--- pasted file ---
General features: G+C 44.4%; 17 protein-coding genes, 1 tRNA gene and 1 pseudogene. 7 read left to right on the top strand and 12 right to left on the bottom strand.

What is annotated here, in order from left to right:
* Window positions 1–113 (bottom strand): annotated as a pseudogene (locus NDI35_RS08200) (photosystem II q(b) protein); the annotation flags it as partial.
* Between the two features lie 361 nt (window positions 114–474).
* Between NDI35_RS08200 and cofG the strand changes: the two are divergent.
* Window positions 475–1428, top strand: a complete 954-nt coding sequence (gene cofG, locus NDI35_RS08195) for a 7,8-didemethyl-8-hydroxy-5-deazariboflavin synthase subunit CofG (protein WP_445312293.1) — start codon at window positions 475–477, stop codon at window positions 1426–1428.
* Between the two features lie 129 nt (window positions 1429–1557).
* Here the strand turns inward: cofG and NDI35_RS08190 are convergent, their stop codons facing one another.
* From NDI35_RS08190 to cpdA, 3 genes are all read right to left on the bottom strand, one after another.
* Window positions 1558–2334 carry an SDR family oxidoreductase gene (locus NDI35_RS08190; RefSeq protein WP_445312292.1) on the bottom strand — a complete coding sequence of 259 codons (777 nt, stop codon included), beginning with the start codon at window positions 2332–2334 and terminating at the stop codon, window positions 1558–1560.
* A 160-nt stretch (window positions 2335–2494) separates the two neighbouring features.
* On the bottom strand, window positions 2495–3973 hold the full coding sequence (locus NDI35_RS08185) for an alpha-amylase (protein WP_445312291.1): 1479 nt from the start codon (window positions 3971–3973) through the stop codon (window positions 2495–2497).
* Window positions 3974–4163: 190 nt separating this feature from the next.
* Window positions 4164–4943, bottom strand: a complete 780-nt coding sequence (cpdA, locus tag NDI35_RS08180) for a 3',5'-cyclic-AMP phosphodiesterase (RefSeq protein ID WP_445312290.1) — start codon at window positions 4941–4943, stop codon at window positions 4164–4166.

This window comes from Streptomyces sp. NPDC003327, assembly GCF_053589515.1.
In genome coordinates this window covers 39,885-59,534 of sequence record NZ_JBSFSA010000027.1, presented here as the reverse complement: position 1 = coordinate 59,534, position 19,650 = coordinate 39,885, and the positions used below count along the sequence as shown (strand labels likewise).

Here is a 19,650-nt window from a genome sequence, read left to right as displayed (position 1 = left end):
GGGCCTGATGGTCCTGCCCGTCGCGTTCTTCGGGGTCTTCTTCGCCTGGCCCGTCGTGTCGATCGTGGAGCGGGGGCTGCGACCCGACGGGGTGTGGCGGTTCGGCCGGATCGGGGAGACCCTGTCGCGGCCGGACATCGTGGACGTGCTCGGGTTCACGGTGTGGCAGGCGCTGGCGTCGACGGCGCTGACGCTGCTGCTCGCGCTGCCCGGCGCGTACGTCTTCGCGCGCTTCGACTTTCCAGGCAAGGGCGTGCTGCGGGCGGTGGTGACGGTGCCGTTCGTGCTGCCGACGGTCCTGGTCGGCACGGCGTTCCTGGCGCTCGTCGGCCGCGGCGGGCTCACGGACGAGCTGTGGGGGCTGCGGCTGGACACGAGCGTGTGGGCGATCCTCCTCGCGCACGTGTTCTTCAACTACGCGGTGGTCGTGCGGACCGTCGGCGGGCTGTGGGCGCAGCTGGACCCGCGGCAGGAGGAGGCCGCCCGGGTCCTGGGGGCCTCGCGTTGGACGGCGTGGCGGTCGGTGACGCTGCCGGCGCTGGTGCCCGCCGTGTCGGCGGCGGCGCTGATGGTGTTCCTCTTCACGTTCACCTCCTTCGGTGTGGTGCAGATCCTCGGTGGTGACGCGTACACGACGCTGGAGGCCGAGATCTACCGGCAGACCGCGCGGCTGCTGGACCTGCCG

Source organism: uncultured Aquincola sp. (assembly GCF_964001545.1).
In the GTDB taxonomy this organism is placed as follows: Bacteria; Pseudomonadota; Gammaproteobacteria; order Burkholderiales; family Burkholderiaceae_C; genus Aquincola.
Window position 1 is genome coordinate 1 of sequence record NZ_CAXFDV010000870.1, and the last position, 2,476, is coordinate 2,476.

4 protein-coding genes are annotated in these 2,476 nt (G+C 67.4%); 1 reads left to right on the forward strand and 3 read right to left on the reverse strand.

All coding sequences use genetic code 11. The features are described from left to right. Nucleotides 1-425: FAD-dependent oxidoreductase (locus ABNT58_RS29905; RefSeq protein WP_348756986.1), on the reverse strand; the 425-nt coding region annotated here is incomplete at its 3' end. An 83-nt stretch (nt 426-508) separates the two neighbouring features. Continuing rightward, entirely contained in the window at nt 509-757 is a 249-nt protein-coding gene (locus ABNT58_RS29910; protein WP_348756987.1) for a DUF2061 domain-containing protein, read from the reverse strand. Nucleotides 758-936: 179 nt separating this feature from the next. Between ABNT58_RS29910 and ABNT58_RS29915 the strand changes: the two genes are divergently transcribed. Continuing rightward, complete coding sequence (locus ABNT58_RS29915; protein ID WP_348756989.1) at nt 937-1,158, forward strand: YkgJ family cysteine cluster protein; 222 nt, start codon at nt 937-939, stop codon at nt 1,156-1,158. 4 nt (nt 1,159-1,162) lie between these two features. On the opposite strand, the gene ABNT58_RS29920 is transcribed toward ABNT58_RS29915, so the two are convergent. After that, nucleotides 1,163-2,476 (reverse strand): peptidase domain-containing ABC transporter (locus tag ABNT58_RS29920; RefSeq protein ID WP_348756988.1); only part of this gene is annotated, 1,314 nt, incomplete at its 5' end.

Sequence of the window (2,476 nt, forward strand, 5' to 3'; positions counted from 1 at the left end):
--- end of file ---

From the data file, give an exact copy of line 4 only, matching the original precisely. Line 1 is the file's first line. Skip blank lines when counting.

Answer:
* Between the two features lie 361 nt (window positions 114–474).